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Constructing Reality / Realität konstruierend

Festschrift in Honor of Prof. Dr. Friedrich Wallner in Celebration of his 70 th Birthday / Festschrift für Prof. Dr. Friedrich Wallner zu Ehren seines 70. Geburtstages

Edited By Nicole Holzenthal

This collection of essays assumes the main thesis of Constructive Realism: reality is created. In this volume, it is constructed by authors from various scientific disciplines and very different cultures. The Festschrift is dedicated to the founder of this philosophical approach, Professor Dr. Friedrich Wallner (University of Vienna), in celebration of his 70 th birthday.
Dieser Sammelband geht von der Hauptthese des Konstruktiven Realismus aus – wir konstruieren Realität. Hier wird sie von Autoren aus verschiedenen wissenschaftlichen Disziplinen und sehr unterschiedlichen Kulturen aufgebaut. Dem Gründer des philosophischen Ansatzes Professor Dr. Friedrich Wallner (Universität Wien) ist diese Festschrift anlässlich seines 70. Geburtstags gewidmet.


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Construktive Realism (Gerhard Klünger)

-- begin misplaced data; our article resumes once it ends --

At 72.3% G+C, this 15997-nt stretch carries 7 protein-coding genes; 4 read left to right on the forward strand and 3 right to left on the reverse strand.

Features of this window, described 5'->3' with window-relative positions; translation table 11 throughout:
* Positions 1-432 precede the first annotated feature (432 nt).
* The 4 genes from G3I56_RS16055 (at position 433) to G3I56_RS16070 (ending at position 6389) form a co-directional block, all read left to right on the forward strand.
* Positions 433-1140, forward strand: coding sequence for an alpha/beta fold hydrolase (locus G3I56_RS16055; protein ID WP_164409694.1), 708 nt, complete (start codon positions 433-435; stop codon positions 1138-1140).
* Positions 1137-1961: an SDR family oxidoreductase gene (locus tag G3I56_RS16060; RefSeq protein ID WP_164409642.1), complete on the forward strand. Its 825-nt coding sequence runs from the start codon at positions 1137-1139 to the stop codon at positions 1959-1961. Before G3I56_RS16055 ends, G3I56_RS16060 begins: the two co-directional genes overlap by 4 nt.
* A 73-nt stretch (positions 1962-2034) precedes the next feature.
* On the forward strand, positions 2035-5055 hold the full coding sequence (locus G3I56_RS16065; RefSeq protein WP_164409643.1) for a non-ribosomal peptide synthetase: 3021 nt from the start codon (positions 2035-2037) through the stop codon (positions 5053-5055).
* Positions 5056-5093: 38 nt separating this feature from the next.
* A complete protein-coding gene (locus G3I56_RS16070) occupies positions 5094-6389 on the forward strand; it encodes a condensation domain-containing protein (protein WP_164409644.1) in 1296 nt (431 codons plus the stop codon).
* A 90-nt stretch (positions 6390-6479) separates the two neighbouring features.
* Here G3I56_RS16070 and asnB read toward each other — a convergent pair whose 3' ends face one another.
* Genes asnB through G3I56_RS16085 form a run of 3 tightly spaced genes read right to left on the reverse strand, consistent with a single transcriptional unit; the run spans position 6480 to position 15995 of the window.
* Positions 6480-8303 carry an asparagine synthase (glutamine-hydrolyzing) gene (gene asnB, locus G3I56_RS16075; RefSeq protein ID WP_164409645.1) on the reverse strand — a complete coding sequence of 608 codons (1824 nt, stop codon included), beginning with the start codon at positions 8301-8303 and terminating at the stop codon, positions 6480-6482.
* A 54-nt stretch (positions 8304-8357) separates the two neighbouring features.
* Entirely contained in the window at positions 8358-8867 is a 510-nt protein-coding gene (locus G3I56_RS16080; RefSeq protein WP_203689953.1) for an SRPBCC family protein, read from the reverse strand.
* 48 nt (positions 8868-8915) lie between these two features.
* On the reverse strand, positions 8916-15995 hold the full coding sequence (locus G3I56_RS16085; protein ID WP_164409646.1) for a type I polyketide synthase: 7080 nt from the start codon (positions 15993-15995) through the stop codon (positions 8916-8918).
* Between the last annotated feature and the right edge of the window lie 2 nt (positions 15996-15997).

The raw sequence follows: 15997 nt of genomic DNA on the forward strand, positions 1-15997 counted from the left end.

(Gerhard Klünger) Construktive Realism 1. How did you learn to know Friedrich Wallner and the Construktive Realism? It must have been in the early 1990th, when I studied Psychology. There had a course to be taken, called “Vorprüfungsfach”, two hours a week for one semester. I never found out what was the meaning of “Vorprüfungsfach” other than this course had to be taken before final examinations. Today I think this was a faint effort of the university to bring at least a little philosophical thinking to students of “sciences”, meaning “sciences of nature” or other studies except philosophy. In former times, as the University of Vienna had only five faculties (Roman Catho- lic theology, protestant theology, medicine, law and philosophy), all sciences of nature, but also all studies of languages, history, sociology, and psychology and so on where accumulated in the faculty of philosophy. Therefore the faculty of philosophy outnumbered all other faculties in respect to the number of students and staff. In those old times (still in the 1970th), there was no baccalaureate and slowly master-degrees were established. Studies in sciences could be finished only with a doctoral degree in philosophy (“PhD”), no matter, what the real study was. The final examinations were called “Rigorosum”, meaning a tough (rigorous) exa- mination, and in the case of my first study two Rigorosen had to be taken: the first in the main subject of study, and the second one in philosophy. Everybody knew at this time, that an...

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